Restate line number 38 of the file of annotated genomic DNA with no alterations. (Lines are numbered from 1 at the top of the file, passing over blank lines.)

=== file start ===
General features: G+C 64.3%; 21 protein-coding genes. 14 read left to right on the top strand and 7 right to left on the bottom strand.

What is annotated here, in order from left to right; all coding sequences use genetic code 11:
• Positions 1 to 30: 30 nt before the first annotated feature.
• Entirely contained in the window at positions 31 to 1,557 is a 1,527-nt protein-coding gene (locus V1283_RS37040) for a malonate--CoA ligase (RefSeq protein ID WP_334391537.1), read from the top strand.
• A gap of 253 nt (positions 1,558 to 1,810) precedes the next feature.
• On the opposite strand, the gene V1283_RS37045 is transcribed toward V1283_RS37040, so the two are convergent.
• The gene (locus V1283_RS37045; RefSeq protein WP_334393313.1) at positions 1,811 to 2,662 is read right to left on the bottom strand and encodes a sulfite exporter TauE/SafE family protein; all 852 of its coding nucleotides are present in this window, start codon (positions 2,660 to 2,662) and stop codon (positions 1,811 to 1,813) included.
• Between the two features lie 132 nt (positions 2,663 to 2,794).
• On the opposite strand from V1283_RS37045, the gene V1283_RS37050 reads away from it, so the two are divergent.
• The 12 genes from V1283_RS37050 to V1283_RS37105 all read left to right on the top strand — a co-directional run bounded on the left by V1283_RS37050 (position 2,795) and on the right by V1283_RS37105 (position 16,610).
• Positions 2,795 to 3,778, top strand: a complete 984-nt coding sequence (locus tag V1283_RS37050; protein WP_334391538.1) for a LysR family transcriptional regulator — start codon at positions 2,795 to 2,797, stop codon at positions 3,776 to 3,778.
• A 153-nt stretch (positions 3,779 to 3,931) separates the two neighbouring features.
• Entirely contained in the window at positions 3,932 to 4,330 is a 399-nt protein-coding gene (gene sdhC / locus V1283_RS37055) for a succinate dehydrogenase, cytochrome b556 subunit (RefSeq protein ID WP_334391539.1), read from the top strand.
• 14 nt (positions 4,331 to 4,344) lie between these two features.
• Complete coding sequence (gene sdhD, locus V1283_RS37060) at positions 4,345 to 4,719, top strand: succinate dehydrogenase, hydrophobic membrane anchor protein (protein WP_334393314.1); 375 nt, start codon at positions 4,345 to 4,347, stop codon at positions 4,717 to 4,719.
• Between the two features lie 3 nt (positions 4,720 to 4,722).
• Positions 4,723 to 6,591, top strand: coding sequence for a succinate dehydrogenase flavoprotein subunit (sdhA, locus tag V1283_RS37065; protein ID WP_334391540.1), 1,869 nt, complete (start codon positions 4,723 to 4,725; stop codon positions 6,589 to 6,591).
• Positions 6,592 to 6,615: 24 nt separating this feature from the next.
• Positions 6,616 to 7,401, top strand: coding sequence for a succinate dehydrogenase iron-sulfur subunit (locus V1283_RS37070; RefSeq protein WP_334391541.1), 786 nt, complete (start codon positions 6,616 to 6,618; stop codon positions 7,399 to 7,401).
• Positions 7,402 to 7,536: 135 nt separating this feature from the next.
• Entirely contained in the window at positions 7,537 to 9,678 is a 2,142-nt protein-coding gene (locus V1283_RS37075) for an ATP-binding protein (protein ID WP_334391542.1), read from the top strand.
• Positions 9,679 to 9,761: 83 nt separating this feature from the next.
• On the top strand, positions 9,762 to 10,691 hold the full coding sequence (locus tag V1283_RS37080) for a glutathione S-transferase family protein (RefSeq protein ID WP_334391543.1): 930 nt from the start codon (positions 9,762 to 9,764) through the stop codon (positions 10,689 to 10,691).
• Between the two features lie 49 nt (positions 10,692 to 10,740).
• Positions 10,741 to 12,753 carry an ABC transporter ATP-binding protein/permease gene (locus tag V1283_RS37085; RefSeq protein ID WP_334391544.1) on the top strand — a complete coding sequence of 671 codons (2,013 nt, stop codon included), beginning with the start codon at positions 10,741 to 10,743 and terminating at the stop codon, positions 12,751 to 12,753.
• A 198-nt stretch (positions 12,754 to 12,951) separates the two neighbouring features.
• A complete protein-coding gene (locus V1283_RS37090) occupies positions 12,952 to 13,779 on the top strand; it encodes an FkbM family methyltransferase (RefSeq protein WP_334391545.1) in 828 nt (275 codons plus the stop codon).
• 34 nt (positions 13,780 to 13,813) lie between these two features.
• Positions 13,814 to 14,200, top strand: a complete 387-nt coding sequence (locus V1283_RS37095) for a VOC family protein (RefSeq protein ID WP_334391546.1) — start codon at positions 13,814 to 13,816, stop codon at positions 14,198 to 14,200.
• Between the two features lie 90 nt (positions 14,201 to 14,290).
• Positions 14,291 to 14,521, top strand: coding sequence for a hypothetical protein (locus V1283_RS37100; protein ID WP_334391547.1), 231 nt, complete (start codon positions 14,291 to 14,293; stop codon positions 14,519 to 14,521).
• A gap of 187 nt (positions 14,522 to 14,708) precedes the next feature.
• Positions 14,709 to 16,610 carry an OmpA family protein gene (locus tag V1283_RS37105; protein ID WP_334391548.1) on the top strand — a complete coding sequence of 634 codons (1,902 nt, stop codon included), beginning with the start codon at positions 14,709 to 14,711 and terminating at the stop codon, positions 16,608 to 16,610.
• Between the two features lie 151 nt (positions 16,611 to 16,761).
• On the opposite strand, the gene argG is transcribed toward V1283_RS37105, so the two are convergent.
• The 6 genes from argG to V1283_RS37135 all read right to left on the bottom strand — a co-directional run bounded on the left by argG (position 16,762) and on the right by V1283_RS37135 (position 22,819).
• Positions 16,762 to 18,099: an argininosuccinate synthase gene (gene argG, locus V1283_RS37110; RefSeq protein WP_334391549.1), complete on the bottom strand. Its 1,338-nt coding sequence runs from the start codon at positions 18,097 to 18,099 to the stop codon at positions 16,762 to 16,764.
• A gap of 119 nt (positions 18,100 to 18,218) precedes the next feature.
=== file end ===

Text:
• A gap of 119 nt (positions 18,100 to 18,218) precedes the next feature.